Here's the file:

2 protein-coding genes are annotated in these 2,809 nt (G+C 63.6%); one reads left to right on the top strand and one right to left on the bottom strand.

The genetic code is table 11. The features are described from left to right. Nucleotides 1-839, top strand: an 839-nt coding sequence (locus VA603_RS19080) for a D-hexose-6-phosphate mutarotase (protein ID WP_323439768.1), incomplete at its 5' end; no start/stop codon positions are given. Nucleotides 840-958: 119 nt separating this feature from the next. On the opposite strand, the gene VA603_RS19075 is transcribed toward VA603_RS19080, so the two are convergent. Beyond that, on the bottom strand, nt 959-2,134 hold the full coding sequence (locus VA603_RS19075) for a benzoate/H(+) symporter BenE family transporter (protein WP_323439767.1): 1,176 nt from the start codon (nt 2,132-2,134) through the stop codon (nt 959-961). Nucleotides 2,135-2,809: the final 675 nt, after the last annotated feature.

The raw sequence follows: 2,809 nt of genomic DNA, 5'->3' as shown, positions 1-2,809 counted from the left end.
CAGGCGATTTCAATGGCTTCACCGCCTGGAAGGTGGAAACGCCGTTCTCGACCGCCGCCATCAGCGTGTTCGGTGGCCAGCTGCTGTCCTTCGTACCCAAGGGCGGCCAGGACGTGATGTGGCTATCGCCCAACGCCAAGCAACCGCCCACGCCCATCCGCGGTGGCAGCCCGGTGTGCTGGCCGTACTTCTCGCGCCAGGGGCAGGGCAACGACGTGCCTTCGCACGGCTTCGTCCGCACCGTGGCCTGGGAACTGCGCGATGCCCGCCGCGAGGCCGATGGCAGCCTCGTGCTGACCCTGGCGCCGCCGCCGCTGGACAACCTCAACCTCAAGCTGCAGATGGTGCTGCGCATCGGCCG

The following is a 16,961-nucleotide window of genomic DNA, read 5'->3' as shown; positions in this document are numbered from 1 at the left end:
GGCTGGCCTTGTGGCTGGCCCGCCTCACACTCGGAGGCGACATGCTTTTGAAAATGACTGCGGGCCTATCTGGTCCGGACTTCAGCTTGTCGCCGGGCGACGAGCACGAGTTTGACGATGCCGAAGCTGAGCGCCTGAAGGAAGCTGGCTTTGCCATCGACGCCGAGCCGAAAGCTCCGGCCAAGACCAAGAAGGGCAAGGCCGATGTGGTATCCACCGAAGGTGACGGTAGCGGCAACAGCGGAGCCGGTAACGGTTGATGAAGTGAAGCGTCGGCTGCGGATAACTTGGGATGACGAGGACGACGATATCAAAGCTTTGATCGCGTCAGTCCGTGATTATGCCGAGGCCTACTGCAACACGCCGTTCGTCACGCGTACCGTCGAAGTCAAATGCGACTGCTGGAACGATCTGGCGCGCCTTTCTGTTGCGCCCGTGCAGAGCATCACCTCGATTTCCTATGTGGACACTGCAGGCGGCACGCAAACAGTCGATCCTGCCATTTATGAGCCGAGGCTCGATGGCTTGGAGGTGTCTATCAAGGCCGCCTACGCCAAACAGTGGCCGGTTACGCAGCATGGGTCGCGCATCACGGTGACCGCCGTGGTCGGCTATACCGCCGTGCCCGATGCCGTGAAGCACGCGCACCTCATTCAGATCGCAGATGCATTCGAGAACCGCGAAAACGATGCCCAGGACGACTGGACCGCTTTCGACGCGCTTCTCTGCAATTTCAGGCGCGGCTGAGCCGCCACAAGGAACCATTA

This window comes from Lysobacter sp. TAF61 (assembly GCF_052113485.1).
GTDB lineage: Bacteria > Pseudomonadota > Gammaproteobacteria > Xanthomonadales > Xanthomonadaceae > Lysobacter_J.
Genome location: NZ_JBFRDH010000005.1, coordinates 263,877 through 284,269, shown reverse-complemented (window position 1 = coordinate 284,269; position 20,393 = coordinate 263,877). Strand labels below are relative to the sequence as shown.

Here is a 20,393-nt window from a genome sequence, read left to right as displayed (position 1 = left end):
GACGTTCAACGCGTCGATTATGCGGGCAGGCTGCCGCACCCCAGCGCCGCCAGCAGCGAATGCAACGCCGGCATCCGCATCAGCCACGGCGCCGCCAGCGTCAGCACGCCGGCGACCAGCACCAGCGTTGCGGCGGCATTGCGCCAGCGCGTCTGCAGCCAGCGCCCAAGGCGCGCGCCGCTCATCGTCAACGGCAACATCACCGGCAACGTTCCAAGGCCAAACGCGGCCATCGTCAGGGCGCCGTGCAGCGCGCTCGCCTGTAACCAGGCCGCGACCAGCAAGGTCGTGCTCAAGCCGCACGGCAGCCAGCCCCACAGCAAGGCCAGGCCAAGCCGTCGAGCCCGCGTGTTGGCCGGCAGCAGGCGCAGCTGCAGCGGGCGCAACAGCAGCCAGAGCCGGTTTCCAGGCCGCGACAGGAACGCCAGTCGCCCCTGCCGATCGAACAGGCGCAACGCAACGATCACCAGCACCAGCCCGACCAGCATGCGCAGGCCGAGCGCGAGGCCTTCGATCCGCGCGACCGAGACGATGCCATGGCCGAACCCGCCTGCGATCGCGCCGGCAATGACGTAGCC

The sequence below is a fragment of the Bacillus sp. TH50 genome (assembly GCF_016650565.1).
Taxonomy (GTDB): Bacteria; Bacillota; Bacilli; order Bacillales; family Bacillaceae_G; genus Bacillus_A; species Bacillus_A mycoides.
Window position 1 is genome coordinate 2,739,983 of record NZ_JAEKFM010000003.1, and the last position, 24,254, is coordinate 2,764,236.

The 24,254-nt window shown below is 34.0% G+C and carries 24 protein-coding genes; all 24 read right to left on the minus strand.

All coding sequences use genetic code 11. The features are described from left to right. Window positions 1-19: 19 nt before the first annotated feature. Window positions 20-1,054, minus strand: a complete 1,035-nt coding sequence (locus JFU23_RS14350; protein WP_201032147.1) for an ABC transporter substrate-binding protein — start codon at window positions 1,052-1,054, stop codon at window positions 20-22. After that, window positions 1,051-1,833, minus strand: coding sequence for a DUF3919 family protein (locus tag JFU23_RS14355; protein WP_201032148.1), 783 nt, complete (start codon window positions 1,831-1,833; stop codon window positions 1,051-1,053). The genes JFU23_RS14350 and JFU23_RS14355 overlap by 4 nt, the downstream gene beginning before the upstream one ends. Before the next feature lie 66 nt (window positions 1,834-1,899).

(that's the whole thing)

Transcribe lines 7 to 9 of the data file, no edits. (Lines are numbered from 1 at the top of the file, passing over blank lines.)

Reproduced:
This window comes from Lysobacter sp. TAF61 (assembly GCF_052113485.1).
GTDB lineage: Bacteria > Pseudomonadota > Gammaproteobacteria > Xanthomonadales > Xanthomonadaceae > Lysobacter_J.
Genome location: NZ_JBFRDH010000005.1, coordinates 263,877 through 284,269, shown reverse-complemented (window position 1 = coordinate 284,269; position 20,393 = coordinate 263,877). Strand labels below are relative to the sequence as shown.